Someone built an electric Harley-Davidson motorcycle in 1978
High voltage, 40 years ago.
This story was originally published on CycleWorld.com.
Let’s turn back the clock hands to 1978, when Steve Fehr of the Transitron Electronic Corporation built a one-off Harley-Davidson MK2 electric motorcycle prototype in Honolulu, Hawaii. And legendary designer Brooks Stevens was involved.
What are we looking at? The Transitron team started with a 1971 Harley-Davidson XLH Sportster, replacing the 900cc OHV internal combustion engine with a variable-speed electric motor and a series of deep-cycle batteries. The chain-driven, automatic four-speed transmission was powered by a proprietary control system with an integrated circuit mini-controller. Acceleration was a reported 0–30 mph in 5–6 seconds. The instrument panel was mounted to the handlebars, featuring an electric speedometer, a tachometer, and dual ammeters for measuring amps.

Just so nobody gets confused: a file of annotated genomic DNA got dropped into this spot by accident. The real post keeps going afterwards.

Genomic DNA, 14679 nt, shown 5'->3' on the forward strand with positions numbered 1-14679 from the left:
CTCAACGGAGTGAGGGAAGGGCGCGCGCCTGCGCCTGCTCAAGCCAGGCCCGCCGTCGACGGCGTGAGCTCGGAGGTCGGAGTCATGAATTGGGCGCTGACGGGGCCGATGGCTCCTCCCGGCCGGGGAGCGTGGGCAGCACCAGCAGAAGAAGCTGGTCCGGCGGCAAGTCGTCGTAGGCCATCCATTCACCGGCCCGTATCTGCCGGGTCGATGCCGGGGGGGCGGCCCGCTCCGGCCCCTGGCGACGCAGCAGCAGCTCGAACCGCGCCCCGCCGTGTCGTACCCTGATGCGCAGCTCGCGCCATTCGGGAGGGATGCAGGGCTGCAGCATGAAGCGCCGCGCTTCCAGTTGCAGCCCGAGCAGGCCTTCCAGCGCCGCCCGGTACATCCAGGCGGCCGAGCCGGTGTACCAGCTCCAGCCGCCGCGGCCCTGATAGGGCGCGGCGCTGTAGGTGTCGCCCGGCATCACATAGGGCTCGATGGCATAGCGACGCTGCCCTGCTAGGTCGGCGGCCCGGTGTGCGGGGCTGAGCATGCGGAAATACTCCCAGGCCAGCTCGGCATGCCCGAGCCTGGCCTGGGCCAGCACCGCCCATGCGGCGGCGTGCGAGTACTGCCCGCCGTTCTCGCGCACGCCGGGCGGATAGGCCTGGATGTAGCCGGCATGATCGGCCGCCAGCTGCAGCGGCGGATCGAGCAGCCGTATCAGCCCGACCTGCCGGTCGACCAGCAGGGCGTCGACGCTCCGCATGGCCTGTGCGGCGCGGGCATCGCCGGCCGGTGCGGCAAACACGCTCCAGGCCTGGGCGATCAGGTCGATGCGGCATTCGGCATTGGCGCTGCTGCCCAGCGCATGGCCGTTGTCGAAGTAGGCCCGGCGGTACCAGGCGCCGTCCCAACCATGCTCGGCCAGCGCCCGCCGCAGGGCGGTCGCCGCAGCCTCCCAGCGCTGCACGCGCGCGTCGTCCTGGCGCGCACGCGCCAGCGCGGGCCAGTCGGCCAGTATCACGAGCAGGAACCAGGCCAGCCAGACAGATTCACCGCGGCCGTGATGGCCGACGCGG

The 24-volt, 95-amp Baldor electric motor was linked via a primary drive belt to a four-speed automatic transmission and linked to the rear wheel via a drive chain. The setup reportedly allowed the 628-pound Harley MK2 to reach a top speed of 50 mph while maintaining a range-friendly electric motor speed of just 2,500 rpm. A series of four deep-cycle lead-acid batteries were said to provide a run time of up to six hours.
Although Transitron was actively seeking funding and development partners, Harley-Davidson showed no interest in pursuing development of an electric motorcycle, but Stevens did. He already helped Harley design its game-changing 1949 FL Hydra-Glide OHV V-twin, and the then-67-year-old Stevens worked with Fehr to help test the prototype, racking up 360 miles of on-track testing of the prototype in Wisconsin (possibly at nearby Road America).
After $70,000 was invested on the MK2’s development, Fehr’s bike found a home in Steven’s transportation museum in Mequon, Wisconsin, where it stayed until his death in 1995.
The bike sold for $11,000 at the RM Sotheby’s auction at Amelia Island in 2014, the same year Harley introduced its LiveWire prototype.